Instrumentalist RJD2 has had a great half-a-decade. His two solo albums for Definitive Jux ï¿½ Dead Ringer and Since We Last Spoke ï¿½ not only represent two of the label’s most successful and solid releases, but also have been a licensing treasure trove for the producer. Not to mention producing a handful of hip-hop albums for artists like Blueprint and Aceyalone, RJ has definitely made his mark. So where does he go from here?
As hinted on Since We Last Spoke, RJ has transformed into full fledged performance artist with The Third Hand ï¿½ his third official solo outing, and first for XL Recordings. There is a natural evolution found on each of his three releases ï¿½ and The Third Hand is more in the vein of songs like crowd-pleaser “Making Days Longer” than cash-cow “Ghost Writer”. But to put it simply, the main difference between this LP and his others, is that RJ is singing on the virtually the entire album.
The album begins with the catchy, piano driven “You Never Had It So Good”, where RJ gives you full regalia, and an idea of what the rest of the LP will sound like. Unfortunately, you either are a fan of RJ’s vocal chops or you aren’t, which is going to determine whether you love or hate the record. A producer first, and a singer second, RJ records his vocals in different octaves, then layers them on top of one another, creating an almost “barbershop quartet” sound (but not really). This unfortunately, at times, leads to a redundant style, making songs like “Reality” and “Work It Out” sound indistinguishable. Another problem with his new approach is that many times its unclear exactly what he is singing about, with the lyrics feeling like they are almost forced to unnecessarily fill in the gaps of his instrumentals.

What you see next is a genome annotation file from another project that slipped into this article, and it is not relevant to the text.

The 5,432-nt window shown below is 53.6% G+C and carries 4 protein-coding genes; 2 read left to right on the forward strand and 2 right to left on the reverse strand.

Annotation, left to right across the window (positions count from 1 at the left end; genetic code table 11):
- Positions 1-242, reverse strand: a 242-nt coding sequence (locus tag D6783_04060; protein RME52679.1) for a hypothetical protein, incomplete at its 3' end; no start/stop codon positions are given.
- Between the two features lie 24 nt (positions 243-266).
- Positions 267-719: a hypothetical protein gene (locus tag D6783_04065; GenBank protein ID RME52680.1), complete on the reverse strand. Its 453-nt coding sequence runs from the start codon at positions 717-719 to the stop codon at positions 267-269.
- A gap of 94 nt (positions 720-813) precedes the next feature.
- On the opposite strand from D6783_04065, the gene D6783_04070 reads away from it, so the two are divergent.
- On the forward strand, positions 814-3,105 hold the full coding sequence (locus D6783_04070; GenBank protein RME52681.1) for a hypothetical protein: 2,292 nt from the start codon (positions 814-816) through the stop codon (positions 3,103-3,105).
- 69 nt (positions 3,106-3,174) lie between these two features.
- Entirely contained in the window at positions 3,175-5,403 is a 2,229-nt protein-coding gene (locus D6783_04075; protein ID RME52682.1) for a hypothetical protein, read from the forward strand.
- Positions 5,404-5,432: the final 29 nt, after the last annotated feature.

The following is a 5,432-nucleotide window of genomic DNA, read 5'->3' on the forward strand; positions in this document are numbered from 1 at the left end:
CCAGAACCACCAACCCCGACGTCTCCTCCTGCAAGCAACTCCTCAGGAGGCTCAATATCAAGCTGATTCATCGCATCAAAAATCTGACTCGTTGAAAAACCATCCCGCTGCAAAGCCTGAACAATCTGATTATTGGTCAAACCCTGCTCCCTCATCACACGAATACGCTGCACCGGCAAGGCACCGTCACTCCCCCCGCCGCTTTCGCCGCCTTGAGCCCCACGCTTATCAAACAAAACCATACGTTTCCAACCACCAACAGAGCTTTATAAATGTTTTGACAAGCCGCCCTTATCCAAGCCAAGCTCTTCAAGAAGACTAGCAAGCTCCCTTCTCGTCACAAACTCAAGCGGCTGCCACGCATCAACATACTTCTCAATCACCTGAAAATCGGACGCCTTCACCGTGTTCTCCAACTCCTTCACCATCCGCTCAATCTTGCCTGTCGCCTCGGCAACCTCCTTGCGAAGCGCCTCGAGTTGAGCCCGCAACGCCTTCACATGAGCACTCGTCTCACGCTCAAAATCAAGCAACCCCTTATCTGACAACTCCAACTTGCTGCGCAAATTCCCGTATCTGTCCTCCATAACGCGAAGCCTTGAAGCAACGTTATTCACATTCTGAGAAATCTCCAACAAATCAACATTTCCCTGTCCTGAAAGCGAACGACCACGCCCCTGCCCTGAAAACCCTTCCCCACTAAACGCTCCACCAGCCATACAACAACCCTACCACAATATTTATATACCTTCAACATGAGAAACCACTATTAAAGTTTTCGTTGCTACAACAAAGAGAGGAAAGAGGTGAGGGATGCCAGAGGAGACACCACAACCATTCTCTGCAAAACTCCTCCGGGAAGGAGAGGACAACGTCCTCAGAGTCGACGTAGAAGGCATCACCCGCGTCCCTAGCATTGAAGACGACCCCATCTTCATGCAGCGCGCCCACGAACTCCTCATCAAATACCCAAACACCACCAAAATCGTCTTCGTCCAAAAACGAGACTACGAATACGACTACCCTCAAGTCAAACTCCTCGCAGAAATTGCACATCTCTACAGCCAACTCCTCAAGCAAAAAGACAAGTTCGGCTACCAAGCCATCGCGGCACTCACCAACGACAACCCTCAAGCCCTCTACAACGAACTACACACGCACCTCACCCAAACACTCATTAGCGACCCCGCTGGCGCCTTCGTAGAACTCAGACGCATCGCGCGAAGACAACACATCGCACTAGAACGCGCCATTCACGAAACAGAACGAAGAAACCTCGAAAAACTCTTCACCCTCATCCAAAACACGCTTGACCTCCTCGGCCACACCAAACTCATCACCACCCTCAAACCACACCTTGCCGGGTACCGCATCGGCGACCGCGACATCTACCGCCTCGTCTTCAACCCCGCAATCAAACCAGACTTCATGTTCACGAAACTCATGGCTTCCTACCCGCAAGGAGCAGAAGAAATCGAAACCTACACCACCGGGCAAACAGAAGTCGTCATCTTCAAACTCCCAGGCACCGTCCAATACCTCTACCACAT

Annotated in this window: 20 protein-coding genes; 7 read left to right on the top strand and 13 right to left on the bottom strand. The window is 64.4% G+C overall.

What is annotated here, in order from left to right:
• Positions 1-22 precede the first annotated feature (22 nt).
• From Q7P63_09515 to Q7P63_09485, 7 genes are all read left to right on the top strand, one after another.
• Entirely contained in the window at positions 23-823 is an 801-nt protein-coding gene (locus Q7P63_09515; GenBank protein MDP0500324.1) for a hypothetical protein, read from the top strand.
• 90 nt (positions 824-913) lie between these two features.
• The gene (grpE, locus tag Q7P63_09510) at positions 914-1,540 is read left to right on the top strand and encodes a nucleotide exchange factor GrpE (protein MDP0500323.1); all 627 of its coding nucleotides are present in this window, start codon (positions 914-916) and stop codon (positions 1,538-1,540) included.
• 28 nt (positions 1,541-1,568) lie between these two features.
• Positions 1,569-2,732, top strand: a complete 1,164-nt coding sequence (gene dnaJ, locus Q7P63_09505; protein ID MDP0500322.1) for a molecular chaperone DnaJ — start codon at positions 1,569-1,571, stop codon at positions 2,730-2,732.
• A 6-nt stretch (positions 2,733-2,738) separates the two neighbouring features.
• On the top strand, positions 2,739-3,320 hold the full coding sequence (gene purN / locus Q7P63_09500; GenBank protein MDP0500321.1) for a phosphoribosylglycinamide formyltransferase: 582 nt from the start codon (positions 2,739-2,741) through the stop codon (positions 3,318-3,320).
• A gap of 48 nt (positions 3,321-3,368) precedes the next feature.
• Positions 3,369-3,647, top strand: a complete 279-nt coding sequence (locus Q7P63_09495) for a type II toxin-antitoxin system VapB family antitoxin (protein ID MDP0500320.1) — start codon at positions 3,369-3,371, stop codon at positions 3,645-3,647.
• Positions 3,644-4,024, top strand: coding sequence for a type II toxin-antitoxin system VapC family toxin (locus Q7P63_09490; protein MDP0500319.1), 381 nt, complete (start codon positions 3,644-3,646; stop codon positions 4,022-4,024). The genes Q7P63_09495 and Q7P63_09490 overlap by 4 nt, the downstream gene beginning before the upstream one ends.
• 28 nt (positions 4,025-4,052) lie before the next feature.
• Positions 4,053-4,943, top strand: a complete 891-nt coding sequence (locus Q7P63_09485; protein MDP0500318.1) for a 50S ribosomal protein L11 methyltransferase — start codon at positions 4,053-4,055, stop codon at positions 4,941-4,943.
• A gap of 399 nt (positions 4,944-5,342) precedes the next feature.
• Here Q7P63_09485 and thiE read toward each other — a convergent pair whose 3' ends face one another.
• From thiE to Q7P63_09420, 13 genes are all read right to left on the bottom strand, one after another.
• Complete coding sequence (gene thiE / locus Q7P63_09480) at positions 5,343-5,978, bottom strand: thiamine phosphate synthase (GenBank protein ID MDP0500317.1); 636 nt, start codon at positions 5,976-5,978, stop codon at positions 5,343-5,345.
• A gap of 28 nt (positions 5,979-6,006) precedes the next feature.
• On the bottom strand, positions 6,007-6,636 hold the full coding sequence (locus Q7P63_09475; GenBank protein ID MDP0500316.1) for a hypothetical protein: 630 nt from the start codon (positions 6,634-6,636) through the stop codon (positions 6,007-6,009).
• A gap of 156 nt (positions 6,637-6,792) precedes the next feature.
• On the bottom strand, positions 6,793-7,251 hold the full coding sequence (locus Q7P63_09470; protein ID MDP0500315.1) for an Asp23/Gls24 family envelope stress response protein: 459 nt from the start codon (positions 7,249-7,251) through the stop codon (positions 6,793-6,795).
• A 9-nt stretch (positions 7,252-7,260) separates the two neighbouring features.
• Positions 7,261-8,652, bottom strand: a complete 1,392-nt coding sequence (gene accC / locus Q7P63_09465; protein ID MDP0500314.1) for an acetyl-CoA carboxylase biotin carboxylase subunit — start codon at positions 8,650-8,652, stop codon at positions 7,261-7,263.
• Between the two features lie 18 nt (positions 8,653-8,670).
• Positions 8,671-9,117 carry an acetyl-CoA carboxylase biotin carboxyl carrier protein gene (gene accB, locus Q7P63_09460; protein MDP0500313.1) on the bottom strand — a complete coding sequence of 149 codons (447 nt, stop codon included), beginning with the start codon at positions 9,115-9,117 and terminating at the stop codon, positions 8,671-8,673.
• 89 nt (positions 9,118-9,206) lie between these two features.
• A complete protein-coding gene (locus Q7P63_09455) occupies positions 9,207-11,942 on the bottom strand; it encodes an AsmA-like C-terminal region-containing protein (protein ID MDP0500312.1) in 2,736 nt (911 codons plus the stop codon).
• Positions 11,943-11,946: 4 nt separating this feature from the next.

Say what you want about RJ’s vox, but his beats are still dope. While he might not be utilizing the costly art of sampling so much this time around, he’s still got his signature style that shines throughout the LP, singing or not. With an instrumental version of the album on the way ï¿½ and the fact that these songs will stand alone just fine as instrumentals – many longtime fans might just choose that version over this one, to get what they expect out of an RJD2 LP. But hopefully next time around he will take things back to basics.
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